Greetings, Shredderz! Usually for Sagas of Shred I like to dip into my stash of Surfer Magazine back issues and scan something. Sadly, technical difficulties prevented me from doing so this week. In the meantime, enjoy this vintage Gordon & Smith ad, which I originally found on eBay a while back. I’d guess this ad was from sometime in the late Sixties, given the clear Transition Era shapes. From top to bottom: a Skip Frye “fast shape” (which I have also seen referred to as a “speed board” and a “baby gun” in other ads); a G&S Hot Curl, available in either a round tail or pin tail design; and a Midget Farrelly “contest design.” It’s also interesting to note the ad features a bit of copy for “variable Wave Set” fins available on the boards.
Greetings, Shredderz! Here to take you into the weekend is a celebration of one of California’s finest board builders, one Harry “Skip” Frye. Don’t forget to check out the latest issue of The Surfer’s Journal for a comprehensive look at Skip’s personal quiver. In the meantime, here are some social media selections showing off Skip’s shapes…
I wrote about this Skip Frye single fin when it was posted on Craigslist…and I’m still kicking myself for not buying it! This is the only Frye I have seen with a Select Surf Shop laminate, and it’s got a sick little wing pin outline to boot. I’m glad that it found a good home with Buggs, who runs Surfboard Line. The board has been fixed up and looks better than ever. Make sure you scroll through all the pictures!
Taylor Knox owes his long career to his powerful rail surfing. It’s difficult to imagine him laying these gliders into his patented spray-chucking carves, but if there’s anyone who can pull it off, it’s Taylor Knox! I’m just stoked to see this unexpected but rad union between two opposite ends of the famously varied spectrum that is San Diego surfing. Don’t hold your breath for Joel Tudor to bust out a high performance thruster, though…
This board is a bit of a mystery, but don’t skip over it because of the abstract picture! Skip Frye shaped this board for use at Jeffrey’s Bay, and it ended up being ridden by Derek Hynd (and I believe Tom Curren, too). You can read more about the board and the session in Andrew Kidman’s forthcoming Beyond Litmus book.
Greetings, Shredderz! Apologies for the slowdown in posting frequency. Shred Sledz is back with a vengeance, though, featuring a Skip FryeGordon & Smith single fin for sale in central California, available on Craigslist. You can find a link to the board here. Pics of the board can be found below (photos taken via the Craigslist post).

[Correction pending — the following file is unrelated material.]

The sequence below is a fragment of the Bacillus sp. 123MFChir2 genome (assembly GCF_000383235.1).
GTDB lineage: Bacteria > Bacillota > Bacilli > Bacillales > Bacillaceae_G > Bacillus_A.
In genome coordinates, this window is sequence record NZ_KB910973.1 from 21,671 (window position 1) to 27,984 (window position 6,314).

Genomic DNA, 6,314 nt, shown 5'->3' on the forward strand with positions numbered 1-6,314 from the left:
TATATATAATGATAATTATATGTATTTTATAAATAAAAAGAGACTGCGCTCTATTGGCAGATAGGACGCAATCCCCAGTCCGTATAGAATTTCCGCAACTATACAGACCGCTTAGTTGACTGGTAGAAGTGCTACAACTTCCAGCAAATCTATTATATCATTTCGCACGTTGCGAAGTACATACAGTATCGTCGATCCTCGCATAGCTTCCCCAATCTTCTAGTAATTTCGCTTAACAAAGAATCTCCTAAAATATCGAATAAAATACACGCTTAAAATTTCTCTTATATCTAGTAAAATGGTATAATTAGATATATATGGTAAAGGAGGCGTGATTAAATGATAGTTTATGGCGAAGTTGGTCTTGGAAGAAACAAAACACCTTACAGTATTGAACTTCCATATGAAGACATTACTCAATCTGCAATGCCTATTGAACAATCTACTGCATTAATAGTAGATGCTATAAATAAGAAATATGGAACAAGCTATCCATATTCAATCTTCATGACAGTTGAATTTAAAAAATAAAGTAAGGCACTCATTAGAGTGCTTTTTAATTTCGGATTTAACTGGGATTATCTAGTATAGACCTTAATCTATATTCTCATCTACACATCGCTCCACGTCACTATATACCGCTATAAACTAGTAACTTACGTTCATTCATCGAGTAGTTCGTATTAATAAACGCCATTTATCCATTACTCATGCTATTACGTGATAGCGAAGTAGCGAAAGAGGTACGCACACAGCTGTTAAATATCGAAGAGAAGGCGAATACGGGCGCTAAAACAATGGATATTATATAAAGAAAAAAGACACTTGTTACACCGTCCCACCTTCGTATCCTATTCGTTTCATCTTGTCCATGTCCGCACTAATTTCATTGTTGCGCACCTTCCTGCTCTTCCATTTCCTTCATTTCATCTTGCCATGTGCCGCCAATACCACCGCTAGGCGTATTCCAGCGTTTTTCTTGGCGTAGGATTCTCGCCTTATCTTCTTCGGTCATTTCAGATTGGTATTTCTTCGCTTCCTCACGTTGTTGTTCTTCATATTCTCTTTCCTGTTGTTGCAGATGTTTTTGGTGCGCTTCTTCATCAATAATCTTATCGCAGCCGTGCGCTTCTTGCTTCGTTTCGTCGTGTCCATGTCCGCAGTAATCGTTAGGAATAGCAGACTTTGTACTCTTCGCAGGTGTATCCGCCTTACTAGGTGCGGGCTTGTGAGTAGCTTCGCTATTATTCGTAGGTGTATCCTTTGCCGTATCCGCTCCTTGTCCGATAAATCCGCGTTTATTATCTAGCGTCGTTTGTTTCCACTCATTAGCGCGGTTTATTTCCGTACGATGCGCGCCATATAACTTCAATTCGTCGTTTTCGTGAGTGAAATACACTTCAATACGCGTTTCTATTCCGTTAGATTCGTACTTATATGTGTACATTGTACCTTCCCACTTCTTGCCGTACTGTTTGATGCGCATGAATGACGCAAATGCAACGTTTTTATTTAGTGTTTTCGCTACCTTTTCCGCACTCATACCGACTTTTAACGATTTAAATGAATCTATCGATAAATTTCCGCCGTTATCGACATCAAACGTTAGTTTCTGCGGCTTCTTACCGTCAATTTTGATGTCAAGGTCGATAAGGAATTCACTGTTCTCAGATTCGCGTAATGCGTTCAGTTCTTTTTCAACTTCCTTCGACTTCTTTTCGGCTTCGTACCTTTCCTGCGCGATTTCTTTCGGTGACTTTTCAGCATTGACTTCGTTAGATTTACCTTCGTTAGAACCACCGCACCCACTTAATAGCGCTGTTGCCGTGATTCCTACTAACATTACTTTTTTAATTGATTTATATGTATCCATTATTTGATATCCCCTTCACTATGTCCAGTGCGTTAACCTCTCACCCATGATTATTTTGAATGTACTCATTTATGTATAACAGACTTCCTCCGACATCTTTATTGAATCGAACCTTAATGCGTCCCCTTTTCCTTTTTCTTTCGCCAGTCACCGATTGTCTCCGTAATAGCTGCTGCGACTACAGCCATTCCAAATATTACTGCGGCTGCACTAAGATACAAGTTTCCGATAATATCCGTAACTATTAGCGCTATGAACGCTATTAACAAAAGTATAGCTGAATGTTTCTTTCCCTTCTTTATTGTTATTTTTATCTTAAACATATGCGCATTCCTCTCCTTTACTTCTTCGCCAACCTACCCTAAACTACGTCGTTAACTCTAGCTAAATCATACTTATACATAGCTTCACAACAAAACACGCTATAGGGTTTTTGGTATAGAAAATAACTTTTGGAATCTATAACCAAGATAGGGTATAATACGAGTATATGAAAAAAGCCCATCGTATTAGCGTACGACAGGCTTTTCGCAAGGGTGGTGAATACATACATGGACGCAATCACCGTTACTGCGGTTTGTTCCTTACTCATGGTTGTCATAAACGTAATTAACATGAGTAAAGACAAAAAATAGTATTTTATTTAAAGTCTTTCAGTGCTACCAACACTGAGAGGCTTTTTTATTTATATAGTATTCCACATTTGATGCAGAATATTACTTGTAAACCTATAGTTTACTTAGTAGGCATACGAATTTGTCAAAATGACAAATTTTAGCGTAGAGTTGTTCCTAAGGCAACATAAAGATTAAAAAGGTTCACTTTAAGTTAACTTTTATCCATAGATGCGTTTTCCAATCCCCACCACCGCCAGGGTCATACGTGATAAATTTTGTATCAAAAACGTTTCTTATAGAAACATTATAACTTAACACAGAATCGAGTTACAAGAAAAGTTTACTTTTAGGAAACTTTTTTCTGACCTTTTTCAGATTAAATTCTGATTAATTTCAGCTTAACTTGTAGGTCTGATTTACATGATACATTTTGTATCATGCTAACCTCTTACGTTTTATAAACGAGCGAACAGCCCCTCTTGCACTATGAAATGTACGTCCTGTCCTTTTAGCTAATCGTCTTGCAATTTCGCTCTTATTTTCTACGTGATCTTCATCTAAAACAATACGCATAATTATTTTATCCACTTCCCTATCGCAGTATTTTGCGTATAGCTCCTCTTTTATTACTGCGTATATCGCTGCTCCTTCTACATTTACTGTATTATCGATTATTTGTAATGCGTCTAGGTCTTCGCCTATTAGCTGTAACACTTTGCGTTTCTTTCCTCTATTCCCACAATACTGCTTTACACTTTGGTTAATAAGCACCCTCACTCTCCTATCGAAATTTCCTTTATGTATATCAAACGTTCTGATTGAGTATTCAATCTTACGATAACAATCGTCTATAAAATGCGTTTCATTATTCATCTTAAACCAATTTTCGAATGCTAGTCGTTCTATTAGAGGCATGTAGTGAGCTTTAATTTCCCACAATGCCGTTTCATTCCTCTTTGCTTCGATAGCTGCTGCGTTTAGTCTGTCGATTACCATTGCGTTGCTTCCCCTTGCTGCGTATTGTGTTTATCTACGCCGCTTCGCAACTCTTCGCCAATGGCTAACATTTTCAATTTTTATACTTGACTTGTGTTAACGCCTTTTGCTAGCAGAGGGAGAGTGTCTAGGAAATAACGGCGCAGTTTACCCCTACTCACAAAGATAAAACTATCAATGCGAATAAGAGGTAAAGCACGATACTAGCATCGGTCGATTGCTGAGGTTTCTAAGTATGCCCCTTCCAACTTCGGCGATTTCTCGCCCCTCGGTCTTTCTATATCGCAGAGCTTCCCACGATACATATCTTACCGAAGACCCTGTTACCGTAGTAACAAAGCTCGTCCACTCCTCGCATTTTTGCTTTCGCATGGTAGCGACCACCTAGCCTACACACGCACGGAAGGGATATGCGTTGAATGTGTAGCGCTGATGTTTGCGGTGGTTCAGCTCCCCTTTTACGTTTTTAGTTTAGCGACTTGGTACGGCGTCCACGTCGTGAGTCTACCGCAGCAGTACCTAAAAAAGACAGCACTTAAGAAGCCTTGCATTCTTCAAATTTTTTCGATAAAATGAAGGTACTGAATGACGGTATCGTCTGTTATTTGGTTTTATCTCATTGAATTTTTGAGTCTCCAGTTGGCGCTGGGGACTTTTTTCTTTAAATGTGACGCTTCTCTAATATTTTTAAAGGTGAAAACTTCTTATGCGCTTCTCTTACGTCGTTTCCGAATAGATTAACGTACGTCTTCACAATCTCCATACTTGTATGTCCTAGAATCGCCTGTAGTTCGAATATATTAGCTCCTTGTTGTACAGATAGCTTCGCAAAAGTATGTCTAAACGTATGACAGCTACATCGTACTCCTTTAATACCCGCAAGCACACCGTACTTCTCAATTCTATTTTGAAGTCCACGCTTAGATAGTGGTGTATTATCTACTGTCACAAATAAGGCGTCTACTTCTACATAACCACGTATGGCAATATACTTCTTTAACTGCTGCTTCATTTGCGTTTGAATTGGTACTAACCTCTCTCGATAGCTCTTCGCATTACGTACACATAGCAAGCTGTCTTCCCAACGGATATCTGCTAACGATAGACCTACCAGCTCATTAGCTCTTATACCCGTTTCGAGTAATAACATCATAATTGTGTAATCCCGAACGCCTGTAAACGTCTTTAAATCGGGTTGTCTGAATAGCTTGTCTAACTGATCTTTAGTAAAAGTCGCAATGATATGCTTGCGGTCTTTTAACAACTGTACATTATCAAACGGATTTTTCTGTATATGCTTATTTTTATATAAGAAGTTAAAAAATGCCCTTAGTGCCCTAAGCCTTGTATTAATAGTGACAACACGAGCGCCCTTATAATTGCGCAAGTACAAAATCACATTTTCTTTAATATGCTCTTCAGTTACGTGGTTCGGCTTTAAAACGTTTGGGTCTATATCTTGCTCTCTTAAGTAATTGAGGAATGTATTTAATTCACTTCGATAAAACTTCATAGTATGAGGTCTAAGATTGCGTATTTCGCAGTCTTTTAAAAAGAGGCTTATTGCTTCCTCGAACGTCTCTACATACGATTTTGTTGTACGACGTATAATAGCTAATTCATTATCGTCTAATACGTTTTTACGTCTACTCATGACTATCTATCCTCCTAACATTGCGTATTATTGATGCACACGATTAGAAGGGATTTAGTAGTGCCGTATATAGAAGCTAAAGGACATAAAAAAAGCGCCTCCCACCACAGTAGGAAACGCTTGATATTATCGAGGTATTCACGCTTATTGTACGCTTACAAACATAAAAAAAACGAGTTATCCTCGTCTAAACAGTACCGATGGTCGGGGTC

Check out the listing for some details on the origins of the board. The seller contacted Bird Huffman, surfboard aficionado extraordinaire and owner of San Diego’s Bird’s Surf Shed, and got some more info. Bird estimates the single fin pictured above likely dates to sometime between 1973 and 1973, and it was possibly shaped for team rider Steve McCullum. Bird also mentions the diamond tail as being unusual for a Frye design, and speculates that it could have been made at the request of Gary Keating or Tim Lynch. It should also be noted the board is a project, and it would require some more work to get it ship shape, hence the relatively modest $450 price tag.
I also find it interesting that the Gordon & Smith laminate on the board above is the classic red and black version of G&S’ famed bowtie logo. All the Frye / G&S boards from the 1960s I have seen feature monochrome black & white Gordon & Smith bowtie logos, like this one below:
Here’s another example of a Skip Frye / Gordon & Smith logo, which does not have the bowtie at all.
Anyway, I don’t know if the red bowtie version is a rare logo; but it is one I have never personally seen before. As always, if you have more info, please chime in below!
Finally, here’s a bonus shot of Skip Frye from 1966 toting an interesting-looking Gordon & Smith shape. To the left is none other than Mike Hynson. Pic courtesy excellent New York surf shop Pilgrim Surf + Supply.
Shred Sledz is (proudly) made in California. And given HQ’s location in the Golden State (AKA my living room), it’s no surprise that the blog focuses primarily on American and Hawaiian surfboard shapers. Today I’m excited to lend a little more Aussie influence to this modest seppo-centric blog. We’ll be exploring the history and contributions of one of Australia’s earliest surf stars: none other than the late, great Bernard “Midget” Farrelly. In particular, today’s post focuses on a rare surfboard model: a collaboration between Midget Farrelly and Gordon & Smith, the famed San Diego-based US board maker.
Farrelly won the inaugural World Surfing Championship in 1964. The event was held at Manly Beach, located in Farrelly’s hometown of Sydney. A few years later, Farrelly was an active contributor to the experimental surfboard designs of the Transition Era.